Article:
nytheatre.com review by Jo Ann Rosen
December 4, 2006
The revival of David Storey's Home, now at the Beckett Theatre, is a double launching for The Actors Company Theatre (TACT): that is, it is TACT'S first season on Theater Row and it is a full production rather than a reading. And what a production it is!
Who or what to praise first? The perfectly-structured play? The meticulous direction by Scott Alan Evans? Or the marvelous cast?
Let's take them one by one and give each its due.
Storey has created an emotional journey of small, ostensibly meaningless talk, incomplete sentences, long silences and pregnant pauses, all of which pull the audience in and raise multitudes of questions—who are these characters and what are they hiding? Why are they in the park and what is the relationship between them? These questions build and so does the emotional investment. Storey takes his time in unfolding the answers in the form of hints, innuendos, and most of all words not spoken. All of this may sound inaccessible and cerebral, but nothing could be further from the truth. These characters go straight to the heart, and there is nothing to do but to root for their small victories—like making it through the day.
Essentially, the story depicts a day in the life of four characters who happen to meet in a large, well-manicured garden or park—the one spot with two chairs and a table. First, Harry appears, followed shortly by Jack, both proper, middle-aged Englishman. They take in the sun and talk casually. But, of course, it is never casual. It is more like sparring, guarding secrets they find too painful to divulge. Typically innocuous topics, such as marriage and children, send the characters retreating to the safest of all subjects—the weather. After a walk in the garden, the men return to find their seats occupied by two motley women, Marjorie and Kathleen, who offer warmth and honesty—just what the deluded men have been avoiding.
To perform this play without impeccable direction or an expert ensemble cast would be a sure recipe for disaster. Fortunately, that is not the case here. Scott Alan Evans, co-artistic director of TACT, keeps his actors tightly-wound and ever-present. Hints that something is not quite right are dropped before words are spoken, but it is the character's reactions to simple questions that indicate the powder keg barely hidden. For all the talkiness of Home, Evans keeps the emotional journey traveling at a crisp clip and I, for one, did not want to be left behind. Evans knows how long to string a pause and where to insert hesitation. Small gestures, like the touch of a hand, nearly explode with humanity. And, the sterling cast understands what both Storey and Evans are trying to accomplish.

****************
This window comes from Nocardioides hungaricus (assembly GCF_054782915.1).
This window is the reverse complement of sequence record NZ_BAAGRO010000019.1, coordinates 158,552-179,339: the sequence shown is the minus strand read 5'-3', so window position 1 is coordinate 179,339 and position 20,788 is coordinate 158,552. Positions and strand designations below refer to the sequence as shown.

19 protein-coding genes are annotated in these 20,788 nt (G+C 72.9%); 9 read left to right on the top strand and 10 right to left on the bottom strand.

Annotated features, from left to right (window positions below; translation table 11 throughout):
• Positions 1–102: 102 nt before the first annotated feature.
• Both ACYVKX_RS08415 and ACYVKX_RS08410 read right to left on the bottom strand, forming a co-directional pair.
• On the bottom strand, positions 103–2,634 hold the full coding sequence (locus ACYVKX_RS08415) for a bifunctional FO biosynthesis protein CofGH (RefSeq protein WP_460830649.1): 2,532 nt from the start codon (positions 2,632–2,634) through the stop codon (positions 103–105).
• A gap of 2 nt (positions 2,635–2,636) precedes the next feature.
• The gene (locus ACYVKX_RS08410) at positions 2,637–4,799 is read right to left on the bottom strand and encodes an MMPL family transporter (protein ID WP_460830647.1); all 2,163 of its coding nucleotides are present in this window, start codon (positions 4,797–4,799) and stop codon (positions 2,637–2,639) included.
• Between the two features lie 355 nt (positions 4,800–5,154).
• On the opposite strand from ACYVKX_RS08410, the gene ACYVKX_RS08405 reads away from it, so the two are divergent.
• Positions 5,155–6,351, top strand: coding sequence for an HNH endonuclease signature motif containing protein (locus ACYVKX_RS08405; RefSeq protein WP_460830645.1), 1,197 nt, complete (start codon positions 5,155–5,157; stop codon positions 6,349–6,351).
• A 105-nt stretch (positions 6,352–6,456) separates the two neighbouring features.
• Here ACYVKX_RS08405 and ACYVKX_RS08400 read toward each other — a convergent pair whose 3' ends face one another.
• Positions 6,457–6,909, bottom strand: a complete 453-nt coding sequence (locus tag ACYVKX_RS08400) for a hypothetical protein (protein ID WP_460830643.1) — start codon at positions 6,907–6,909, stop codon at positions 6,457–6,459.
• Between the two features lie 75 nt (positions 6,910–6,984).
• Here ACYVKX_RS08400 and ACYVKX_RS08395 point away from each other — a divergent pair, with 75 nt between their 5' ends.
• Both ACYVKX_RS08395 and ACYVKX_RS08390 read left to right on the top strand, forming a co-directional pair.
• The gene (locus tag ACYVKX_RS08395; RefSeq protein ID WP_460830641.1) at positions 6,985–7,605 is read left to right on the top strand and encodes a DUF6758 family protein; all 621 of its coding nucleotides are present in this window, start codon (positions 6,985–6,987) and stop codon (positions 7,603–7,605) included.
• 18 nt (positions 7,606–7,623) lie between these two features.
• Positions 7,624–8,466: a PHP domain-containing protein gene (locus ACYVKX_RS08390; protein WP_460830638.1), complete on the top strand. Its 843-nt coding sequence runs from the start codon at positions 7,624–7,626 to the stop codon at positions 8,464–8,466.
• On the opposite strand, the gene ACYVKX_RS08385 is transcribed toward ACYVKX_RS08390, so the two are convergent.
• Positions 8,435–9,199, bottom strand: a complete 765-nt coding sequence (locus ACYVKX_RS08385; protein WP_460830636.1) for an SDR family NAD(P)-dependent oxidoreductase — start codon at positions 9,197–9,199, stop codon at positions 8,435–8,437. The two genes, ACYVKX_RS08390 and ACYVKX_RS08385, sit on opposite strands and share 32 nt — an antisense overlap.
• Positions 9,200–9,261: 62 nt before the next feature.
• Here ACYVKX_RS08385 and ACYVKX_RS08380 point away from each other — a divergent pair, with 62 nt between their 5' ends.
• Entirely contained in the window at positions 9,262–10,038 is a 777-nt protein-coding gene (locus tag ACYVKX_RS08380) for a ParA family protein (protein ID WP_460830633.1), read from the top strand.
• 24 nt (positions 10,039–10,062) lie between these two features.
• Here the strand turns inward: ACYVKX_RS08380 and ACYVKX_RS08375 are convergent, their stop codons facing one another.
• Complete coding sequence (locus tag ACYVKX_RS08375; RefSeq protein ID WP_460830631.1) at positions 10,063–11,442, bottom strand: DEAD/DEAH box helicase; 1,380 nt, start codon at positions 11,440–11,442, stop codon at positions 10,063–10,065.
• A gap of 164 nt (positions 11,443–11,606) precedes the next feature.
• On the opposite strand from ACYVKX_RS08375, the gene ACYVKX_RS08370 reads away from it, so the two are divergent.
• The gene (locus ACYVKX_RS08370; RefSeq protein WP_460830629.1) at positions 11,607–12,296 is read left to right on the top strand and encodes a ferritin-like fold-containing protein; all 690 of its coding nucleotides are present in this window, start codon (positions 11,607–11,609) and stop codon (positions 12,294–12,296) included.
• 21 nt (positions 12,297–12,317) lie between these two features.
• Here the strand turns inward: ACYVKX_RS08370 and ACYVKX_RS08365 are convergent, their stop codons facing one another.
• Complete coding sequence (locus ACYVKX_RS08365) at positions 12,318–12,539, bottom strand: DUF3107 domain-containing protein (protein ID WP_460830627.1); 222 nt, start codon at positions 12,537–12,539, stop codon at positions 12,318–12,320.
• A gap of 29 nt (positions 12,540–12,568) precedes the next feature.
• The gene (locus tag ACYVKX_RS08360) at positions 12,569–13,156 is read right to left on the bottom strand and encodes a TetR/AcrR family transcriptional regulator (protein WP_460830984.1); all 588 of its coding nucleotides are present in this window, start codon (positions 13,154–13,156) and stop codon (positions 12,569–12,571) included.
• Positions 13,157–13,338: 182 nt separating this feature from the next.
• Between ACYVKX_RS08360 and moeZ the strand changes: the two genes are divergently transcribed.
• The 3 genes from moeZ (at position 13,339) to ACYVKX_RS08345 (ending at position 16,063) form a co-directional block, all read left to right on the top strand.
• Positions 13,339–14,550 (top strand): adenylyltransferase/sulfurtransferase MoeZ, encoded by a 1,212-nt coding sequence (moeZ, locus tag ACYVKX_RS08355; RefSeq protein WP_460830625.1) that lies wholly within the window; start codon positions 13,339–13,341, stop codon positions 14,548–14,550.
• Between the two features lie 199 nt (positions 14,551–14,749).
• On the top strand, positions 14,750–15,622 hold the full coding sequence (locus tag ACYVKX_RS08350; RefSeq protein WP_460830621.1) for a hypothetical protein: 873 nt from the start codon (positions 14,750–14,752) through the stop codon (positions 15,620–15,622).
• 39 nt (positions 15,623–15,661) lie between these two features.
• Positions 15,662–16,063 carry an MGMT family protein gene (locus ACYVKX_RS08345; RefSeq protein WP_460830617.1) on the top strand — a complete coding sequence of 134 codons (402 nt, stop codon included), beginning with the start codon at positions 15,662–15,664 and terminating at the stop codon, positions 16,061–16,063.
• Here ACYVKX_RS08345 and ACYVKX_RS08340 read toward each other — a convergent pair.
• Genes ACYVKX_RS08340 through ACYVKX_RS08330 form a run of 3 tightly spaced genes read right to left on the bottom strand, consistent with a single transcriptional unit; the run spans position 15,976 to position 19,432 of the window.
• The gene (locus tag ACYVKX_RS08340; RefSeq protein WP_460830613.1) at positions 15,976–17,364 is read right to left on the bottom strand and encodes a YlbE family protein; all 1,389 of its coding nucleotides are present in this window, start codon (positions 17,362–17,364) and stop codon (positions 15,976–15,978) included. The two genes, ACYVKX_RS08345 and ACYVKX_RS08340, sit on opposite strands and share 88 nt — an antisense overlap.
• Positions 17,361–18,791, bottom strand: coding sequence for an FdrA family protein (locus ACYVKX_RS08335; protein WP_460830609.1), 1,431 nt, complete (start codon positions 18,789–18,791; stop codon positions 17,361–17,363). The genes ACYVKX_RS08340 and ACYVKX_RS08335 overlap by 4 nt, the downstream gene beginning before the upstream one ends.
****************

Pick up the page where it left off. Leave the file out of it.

Larry Keith as Harry sets the mood as he places his hat, gloves, and daily on the table with extreme precision. He is relaxing, but not relaxed. Keith presents a magnificent shield of defense that is slowly chipped away as the play progresses, ending as the day does, somewhat darker. Jack, played by Simon Jones, provides comic relief. Prone to bragging, he offers the beginning of innumerable stories about a host of relatives—some possibly real, but probably not. Cynthia Harris adds an appropriately resigned and suspicious Marjorie to the mix, contributing what the other characters cannot accept—a moment of honesty. In an ensemble production, it would be rude to suggest that anyone steals a scene, but Cynthia Darlow comes just short of that when her character Kathleen breaks into fitful giggles—giggles that tell as much as the stories the others are trying to tell. Filling out the cast is Ron McClary, who aptly portrays the very sad case of Alfred.
Bold trimmed hedges dominate the marvelous set designed by Mimi Lien. In essence, it is a sea of green broken only by two small, white wrought-iron chairs and a matching table. Subtle lighting by Mary Louise Geiger—so illuminating and hopeful at the start of the day and dusky dark at the end—adds to the play's pathos. David Toser's costumes bring definition to the characters, and David Macdonald's music wafts soothingly as it is supposed to. Daryl Bornstein incorporates sounds, such as birds chirping, to lend a bit of realism to an otherwise surrealistic performance.
It is understandable why, according to TACT's artistic directors, Home has not seen a major production since 1971. The high standards required by all the professionals could prove intimidating. Fortunately, TACT in every way is up to the task. It is exhilarating to see a play so gratifying and a reminder that great theater is both available and affordable.